Business first:  i had a photo selected for the Appalachian Mountain Photography Competition finals and voting just opened for the People's Choice award.  If you like my photo and want to show your support, please go to www.appmtnphotocomp.org and click on the 'vote now' link and sign up to vote.  It doesn't take long, and you can see some really great shots from the High Country.  My photo is in the Flora and Fauna category: Flight of the Butterfly.  Big thanks to those who have already voted!

Yeah, i know that i haven't posted in like a week.  Honestly, there hasn't been that much going on in my life.  Climbing has been a bit of a disappointment to me recently and i had to quit.  i have had so many thoughts running through my head about intrinsic vs. extrinsic motivations, grading, and the overall modern climbing scene.

When i started climbing, everything was pretty simple.  Even then, my reasons for climbing were varied and shifting.  i didn't really enjoy the process of climbing that much.  i was the weakest climber that i've ever seen and i couldn't top out anything due to a serious fear of heights.  While part of me simply wanted to rise to the challenge and overcome my limitations, another part of me wanted to get strong enough to climb as well as my friends.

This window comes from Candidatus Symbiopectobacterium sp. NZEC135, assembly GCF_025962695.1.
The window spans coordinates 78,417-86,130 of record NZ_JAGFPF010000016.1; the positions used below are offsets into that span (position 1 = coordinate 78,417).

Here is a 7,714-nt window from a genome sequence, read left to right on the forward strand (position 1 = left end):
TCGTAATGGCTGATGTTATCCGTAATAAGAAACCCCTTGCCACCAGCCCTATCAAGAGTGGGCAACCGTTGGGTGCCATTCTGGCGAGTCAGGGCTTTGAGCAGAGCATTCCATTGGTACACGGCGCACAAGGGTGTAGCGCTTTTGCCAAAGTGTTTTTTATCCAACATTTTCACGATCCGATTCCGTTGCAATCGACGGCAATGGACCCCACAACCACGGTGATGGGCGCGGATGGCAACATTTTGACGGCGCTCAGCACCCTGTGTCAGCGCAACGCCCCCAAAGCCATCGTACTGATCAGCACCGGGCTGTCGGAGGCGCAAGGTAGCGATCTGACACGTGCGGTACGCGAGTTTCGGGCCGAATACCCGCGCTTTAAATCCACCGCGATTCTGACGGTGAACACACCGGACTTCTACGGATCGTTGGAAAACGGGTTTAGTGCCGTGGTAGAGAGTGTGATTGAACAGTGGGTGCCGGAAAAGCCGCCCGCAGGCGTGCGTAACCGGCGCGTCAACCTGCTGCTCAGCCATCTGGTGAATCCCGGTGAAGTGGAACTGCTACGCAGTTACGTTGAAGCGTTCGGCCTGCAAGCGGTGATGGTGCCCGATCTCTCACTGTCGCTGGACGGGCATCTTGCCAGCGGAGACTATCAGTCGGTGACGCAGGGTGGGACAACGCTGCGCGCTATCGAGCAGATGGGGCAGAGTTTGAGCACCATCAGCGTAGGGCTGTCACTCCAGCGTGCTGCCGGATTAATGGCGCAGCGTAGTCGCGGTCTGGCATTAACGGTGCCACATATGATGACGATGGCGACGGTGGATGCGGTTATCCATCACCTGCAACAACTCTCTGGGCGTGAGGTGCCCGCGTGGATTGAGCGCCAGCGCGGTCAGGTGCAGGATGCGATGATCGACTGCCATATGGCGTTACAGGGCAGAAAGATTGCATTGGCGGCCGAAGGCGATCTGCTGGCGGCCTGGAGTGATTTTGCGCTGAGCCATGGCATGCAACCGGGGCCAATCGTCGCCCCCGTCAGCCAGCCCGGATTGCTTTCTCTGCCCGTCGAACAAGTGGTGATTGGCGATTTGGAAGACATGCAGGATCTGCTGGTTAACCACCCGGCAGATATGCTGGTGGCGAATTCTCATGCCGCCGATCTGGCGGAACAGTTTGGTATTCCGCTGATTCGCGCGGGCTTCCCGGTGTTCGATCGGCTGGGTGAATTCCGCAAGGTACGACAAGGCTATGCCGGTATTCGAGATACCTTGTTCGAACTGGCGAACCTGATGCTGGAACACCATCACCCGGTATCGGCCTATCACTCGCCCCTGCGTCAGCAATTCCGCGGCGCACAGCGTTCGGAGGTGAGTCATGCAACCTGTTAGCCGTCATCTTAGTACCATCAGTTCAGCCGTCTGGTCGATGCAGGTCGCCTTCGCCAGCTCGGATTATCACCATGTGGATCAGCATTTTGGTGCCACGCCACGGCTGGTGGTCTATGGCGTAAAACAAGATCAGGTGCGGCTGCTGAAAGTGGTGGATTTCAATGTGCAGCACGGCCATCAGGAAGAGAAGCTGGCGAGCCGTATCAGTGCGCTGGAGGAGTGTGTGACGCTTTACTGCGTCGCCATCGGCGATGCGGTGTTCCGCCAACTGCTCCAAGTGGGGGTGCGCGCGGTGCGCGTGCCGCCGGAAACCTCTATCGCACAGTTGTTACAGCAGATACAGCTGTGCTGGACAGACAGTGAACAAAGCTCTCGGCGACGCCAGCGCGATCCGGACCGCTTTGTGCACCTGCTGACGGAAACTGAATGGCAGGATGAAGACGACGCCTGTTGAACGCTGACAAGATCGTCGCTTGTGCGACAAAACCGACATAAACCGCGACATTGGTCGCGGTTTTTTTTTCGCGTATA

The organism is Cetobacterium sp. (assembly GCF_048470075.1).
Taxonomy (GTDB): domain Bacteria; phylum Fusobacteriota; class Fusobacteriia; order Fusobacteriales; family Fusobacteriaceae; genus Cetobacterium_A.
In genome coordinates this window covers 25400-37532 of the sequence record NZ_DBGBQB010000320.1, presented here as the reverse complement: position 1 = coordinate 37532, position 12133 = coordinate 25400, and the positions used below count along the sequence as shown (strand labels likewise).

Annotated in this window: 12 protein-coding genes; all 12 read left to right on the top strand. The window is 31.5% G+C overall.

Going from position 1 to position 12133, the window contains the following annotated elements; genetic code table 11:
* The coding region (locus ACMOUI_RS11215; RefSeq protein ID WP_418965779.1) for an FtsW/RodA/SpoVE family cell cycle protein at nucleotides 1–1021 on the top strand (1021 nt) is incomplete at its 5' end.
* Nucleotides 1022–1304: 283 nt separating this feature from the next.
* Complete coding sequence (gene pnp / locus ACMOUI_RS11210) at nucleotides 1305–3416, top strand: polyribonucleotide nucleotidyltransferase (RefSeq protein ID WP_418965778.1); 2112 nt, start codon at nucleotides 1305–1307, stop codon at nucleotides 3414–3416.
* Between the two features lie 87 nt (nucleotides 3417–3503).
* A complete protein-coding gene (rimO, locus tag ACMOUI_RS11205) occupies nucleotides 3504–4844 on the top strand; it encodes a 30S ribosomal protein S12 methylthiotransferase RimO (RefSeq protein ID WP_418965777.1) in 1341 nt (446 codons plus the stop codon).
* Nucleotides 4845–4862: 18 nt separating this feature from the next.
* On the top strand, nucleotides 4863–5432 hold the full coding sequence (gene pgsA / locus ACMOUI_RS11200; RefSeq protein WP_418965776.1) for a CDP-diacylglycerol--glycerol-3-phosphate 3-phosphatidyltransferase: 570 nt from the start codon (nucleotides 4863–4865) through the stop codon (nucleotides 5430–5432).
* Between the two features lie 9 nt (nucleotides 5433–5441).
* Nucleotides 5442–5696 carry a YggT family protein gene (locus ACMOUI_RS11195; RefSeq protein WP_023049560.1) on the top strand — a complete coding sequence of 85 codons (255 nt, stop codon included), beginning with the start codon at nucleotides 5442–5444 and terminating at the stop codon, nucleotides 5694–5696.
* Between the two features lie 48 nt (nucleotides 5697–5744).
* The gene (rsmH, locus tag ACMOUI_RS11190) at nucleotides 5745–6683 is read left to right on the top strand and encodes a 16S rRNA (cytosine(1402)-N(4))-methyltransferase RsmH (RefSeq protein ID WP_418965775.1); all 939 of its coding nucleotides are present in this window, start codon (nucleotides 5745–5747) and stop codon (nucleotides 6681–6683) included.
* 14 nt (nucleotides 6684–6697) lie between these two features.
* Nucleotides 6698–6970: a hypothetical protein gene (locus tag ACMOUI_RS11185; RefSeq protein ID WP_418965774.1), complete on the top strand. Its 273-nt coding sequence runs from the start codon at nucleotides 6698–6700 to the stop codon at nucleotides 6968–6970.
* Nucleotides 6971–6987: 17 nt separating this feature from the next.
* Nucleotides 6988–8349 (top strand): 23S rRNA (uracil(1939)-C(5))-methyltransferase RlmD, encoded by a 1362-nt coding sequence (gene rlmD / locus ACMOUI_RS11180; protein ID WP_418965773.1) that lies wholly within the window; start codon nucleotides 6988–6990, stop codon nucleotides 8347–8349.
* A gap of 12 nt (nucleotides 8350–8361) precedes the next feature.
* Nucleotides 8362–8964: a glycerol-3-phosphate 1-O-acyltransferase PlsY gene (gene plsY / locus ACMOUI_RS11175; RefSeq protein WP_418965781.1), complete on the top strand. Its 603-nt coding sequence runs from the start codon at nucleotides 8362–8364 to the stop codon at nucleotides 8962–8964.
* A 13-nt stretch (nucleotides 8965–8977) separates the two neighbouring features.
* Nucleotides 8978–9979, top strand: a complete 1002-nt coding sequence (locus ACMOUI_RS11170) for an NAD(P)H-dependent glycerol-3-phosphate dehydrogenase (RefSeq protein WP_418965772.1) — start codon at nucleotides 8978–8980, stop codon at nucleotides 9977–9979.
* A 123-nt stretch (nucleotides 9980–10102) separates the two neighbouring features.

After training in a truly terrible gym for the entirety of my first year of college, i moved back to Boone and tested my new abilities.  It was a satisfying jump to a new level, and i was constantly excited by the features and holds on the stone that i could now use (even though i still couldn't figure out what to do with a sloper).  At that point, motivations shifted again.  Climbing was the best stress release throughout college.  i would go to the gym if i was pissed off, and i would go climb outside if i just needed to relax and be distracted.  Another motivator was becoming part of the climbing social scene at ASU.  i found some new friends to climb with, and i wanted to become strong enough to be able to keep up with them.  At this point, i made another jump and improved by a few grades very quickly.  This was the turning point for what it meant to be a climber for me.